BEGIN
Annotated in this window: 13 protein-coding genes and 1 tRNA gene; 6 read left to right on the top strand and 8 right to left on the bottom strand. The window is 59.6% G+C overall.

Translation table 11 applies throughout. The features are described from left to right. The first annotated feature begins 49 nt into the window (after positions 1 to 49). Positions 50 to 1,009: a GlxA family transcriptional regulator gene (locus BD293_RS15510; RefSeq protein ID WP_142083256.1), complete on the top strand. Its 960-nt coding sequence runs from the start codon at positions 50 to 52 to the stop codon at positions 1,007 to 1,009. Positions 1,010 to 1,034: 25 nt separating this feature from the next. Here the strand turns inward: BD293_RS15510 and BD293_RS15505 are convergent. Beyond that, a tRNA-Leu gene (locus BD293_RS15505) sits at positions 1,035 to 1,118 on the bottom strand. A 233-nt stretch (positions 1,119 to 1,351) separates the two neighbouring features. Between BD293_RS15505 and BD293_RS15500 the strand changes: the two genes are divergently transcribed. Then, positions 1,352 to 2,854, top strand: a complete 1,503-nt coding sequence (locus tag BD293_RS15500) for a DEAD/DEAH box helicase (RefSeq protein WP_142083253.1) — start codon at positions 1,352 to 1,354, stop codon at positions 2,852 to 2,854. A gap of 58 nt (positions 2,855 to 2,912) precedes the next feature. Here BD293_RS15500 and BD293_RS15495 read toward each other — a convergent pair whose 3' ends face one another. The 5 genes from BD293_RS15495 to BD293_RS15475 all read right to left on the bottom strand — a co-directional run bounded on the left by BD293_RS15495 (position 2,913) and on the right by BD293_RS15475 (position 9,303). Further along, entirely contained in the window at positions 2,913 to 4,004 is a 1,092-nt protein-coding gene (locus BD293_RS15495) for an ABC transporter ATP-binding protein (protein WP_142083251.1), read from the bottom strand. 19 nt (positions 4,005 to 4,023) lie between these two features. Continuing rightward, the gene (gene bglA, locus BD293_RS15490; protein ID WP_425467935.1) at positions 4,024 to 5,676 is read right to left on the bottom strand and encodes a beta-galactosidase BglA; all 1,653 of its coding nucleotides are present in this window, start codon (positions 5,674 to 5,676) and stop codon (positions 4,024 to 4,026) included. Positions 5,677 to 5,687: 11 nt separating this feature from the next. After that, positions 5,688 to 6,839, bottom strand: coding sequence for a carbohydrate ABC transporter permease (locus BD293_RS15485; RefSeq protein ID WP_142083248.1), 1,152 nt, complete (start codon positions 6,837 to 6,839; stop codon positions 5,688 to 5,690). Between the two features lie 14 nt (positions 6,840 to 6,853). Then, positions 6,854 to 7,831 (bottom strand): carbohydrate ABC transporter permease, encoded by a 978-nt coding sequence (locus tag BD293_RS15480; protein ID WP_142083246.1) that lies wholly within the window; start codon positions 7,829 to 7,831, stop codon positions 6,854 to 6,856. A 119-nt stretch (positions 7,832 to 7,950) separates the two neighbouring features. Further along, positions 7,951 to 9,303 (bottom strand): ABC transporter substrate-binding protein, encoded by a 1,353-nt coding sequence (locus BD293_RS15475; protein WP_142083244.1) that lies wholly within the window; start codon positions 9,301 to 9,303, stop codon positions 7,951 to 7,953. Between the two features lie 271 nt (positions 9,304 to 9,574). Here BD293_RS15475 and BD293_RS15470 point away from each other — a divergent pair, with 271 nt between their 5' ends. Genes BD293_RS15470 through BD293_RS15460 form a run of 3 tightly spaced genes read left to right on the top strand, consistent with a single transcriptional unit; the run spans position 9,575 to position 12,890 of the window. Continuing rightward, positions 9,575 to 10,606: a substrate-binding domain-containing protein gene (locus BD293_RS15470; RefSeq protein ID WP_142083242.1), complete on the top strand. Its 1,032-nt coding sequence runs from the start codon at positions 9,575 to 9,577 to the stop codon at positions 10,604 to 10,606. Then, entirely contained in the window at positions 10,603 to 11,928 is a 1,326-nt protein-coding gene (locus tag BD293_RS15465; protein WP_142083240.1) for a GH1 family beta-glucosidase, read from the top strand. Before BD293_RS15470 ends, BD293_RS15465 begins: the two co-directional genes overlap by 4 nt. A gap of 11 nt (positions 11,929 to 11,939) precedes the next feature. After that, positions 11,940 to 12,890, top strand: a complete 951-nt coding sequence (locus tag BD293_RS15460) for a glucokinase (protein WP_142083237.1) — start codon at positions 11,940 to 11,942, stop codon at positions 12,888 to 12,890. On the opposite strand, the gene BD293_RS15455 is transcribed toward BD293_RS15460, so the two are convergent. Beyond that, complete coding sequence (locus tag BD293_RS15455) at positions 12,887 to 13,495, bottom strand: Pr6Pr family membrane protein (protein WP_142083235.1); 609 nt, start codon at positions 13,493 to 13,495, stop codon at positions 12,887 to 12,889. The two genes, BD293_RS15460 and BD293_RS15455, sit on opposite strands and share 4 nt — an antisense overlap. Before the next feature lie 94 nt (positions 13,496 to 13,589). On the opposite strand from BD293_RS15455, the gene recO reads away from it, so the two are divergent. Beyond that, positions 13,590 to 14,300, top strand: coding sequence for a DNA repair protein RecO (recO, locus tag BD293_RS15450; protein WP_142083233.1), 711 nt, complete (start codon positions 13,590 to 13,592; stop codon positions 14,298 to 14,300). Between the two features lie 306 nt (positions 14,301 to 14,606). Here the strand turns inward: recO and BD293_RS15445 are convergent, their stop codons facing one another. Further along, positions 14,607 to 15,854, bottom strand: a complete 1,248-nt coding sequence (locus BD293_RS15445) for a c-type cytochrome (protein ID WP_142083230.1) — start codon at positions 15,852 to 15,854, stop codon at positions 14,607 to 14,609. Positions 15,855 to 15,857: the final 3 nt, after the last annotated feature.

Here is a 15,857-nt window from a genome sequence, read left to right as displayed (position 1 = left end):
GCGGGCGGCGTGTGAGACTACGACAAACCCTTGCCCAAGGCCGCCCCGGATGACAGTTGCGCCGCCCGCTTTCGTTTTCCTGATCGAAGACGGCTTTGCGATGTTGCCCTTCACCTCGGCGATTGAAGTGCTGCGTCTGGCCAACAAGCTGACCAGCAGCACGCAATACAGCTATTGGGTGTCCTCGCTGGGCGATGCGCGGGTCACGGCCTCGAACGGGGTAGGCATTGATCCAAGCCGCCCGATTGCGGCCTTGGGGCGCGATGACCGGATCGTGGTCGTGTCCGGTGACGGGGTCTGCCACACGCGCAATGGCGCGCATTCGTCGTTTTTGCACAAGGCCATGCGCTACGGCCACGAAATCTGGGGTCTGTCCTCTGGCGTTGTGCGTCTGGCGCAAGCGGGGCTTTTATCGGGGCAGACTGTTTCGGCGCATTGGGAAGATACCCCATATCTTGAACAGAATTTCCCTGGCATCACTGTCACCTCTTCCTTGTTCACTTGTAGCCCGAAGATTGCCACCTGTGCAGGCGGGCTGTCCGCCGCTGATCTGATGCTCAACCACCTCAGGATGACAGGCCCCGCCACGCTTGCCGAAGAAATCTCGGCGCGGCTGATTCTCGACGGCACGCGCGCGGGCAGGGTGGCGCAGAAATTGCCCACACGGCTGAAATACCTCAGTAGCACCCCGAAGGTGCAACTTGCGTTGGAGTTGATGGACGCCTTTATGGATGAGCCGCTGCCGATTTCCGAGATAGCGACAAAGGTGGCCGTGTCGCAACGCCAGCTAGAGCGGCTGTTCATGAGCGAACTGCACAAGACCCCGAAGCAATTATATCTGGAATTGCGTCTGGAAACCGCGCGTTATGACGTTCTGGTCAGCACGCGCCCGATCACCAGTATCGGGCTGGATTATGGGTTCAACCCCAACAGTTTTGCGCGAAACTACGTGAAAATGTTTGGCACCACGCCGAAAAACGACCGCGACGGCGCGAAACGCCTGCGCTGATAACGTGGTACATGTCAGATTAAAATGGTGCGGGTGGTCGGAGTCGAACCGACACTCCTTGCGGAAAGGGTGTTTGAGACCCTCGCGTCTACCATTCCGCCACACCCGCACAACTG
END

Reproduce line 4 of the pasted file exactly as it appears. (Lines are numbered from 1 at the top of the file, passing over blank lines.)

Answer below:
GCGGGCGGCGTGTGAGACTACGACAAACCCTTGCCCAAGGCCGCCCCGGATGACAGTTGCGCCGCCCGCTTTCGTTTTCCTGATCGAAGACGGCTTTGCGATGTTGCCCTTCACCTCGGCGATTGAAGTGCTGCGTCTGGCCAACAAGCTGACCAGCAGCACGCAATACAGCTATTGGGTGTCCTCGCTGGGCGATGCGCGGGTCACGGCCTCGAACGGGGTAGGCATTGATCCAAGCCGCCCGATTGCGGCCTTGGGGCGCGATGACCGGATCGTGGTCGTGTCCGGTGACGGGGTCTGCCACACGCGCAATGGCGCGCATTCGTCGTTTTTGCACAAGGCCATGCGCTACGGCCACGAAATCTGGGGTCTGTCCTCTGGCGTTGTGCGTCTGGCGCAAGCGGGGCTTTTATCGGGGCAGACTGTTTCGGCGCATTGGGAAGATACCCCATATCTTGAACAGAATTTCCCTGGCATCACTGTCACCTCTTCCTTGTTCACTTGTAGCCCGAAGATTGCCACCTGTGCAGGCGGGCTGTCCGCCGCTGATCTGATGCTCAACCACCTCAGGATGACAGGCCCCGCCACGCTTGCCGAAGAAATCTCGGCGCGGCTGATTCTCGACGGCACGCGCGCGGGCAGGGTGGCGCAGAAATTGCCCACACGGCTGAAATACCTCAGTAGCACCCCGAAGGTGCAACTTGCGTTGGAGTTGATGGACGCCTTTATGGATGAGCCGCTGCCGATTTCCGAGATAGCGACAAAGGTGGCCGTGTCGCAACGCCAGCTAGAGCGGCTGTTCATGAGCGAACTGCACAAGACCCCGAAGCAATTATATCTGGAATTGCGTCTGGAAACCGCGCGTTATGACGTTCTGGTCAGCACGCGCCCGATCACCAGTATCGGGCTGGATTATGGGTTCAACCCCAACAGTTTTGCGCGAAACTACGTGAAAATGTTTGGCACCACGCCGAAAAACGACCGCGACGGCGCGAAACGCCTGCGCTGATAACGTGGTACATGTCAGATTAAAATGGTGCGGGTGGTCGGAGTCGAACCGACACTCCTTGCGGAAAGGGTGTTTGAGACCCTCGCGTCTACCATTCCGCCACACCCGCACAACTG